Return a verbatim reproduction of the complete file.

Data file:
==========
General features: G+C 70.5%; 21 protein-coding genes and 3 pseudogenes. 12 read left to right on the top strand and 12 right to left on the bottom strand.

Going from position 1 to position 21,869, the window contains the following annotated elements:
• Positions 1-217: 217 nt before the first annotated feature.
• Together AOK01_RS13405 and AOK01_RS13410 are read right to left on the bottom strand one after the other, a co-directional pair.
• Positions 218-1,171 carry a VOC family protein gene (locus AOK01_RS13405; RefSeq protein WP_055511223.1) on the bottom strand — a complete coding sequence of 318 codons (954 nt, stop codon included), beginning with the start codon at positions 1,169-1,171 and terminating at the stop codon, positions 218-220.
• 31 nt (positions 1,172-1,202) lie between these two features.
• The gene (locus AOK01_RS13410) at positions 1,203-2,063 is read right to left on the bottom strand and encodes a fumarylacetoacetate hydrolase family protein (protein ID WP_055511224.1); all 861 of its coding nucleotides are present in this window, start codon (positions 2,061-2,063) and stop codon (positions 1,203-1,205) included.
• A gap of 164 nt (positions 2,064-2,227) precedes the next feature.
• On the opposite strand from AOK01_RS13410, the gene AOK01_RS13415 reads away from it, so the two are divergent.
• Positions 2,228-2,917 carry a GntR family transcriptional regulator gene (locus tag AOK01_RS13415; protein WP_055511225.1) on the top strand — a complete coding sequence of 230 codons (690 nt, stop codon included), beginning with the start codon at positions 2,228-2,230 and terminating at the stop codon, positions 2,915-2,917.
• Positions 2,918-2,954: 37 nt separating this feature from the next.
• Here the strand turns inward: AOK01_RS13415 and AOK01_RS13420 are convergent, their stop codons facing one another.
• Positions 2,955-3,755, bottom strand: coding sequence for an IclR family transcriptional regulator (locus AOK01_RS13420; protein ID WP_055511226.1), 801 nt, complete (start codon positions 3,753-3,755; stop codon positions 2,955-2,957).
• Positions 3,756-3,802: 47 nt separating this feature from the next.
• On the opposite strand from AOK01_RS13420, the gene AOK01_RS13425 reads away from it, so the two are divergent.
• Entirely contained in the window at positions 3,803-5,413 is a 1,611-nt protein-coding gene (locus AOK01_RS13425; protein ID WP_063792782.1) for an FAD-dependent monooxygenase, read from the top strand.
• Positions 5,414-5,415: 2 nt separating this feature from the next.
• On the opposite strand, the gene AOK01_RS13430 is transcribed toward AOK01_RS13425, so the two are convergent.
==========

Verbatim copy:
General features: G+C 70.5%; 21 protein-coding genes and 3 pseudogenes. 12 read left to right on the top strand and 12 right to left on the bottom strand.

Going from position 1 to position 21,869, the window contains the following annotated elements:
• Positions 1-217: 217 nt before the first annotated feature.
• Together AOK01_RS13405 and AOK01_RS13410 are read right to left on the bottom strand one after the other, a co-directional pair.
• Positions 218-1,171 carry a VOC family protein gene (locus AOK01_RS13405; RefSeq protein WP_055511223.1) on the bottom strand — a complete coding sequence of 318 codons (954 nt, stop codon included), beginning with the start codon at positions 1,169-1,171 and terminating at the stop codon, positions 218-220.
• 31 nt (positions 1,172-1,202) lie between these two features.
• The gene (locus AOK01_RS13410) at positions 1,203-2,063 is read right to left on the bottom strand and encodes a fumarylacetoacetate hydrolase family protein (protein ID WP_055511224.1); all 861 of its coding nucleotides are present in this window, start codon (positions 2,061-2,063) and stop codon (positions 1,203-1,205) included.
• A gap of 164 nt (positions 2,064-2,227) precedes the next feature.
• On the opposite strand from AOK01_RS13410, the gene AOK01_RS13415 reads away from it, so the two are divergent.
• Positions 2,228-2,917 carry a GntR family transcriptional regulator gene (locus tag AOK01_RS13415; protein WP_055511225.1) on the top strand — a complete coding sequence of 230 codons (690 nt, stop codon included), beginning with the start codon at positions 2,228-2,230 and terminating at the stop codon, positions 2,915-2,917.
• Positions 2,918-2,954: 37 nt separating this feature from the next.
• Here the strand turns inward: AOK01_RS13415 and AOK01_RS13420 are convergent, their stop codons facing one another.
• Positions 2,955-3,755, bottom strand: coding sequence for an IclR family transcriptional regulator (locus AOK01_RS13420; protein ID WP_055511226.1), 801 nt, complete (start codon positions 3,753-3,755; stop codon positions 2,955-2,957).
• Positions 3,756-3,802: 47 nt separating this feature from the next.
• On the opposite strand from AOK01_RS13420, the gene AOK01_RS13425 reads away from it, so the two are divergent.
• Entirely contained in the window at positions 3,803-5,413 is a 1,611-nt protein-coding gene (locus AOK01_RS13425; protein ID WP_063792782.1) for an FAD-dependent monooxygenase, read from the top strand.
• Positions 5,414-5,415: 2 nt separating this feature from the next.
• On the opposite strand, the gene AOK01_RS13430 is transcribed toward AOK01_RS13425, so the two are convergent.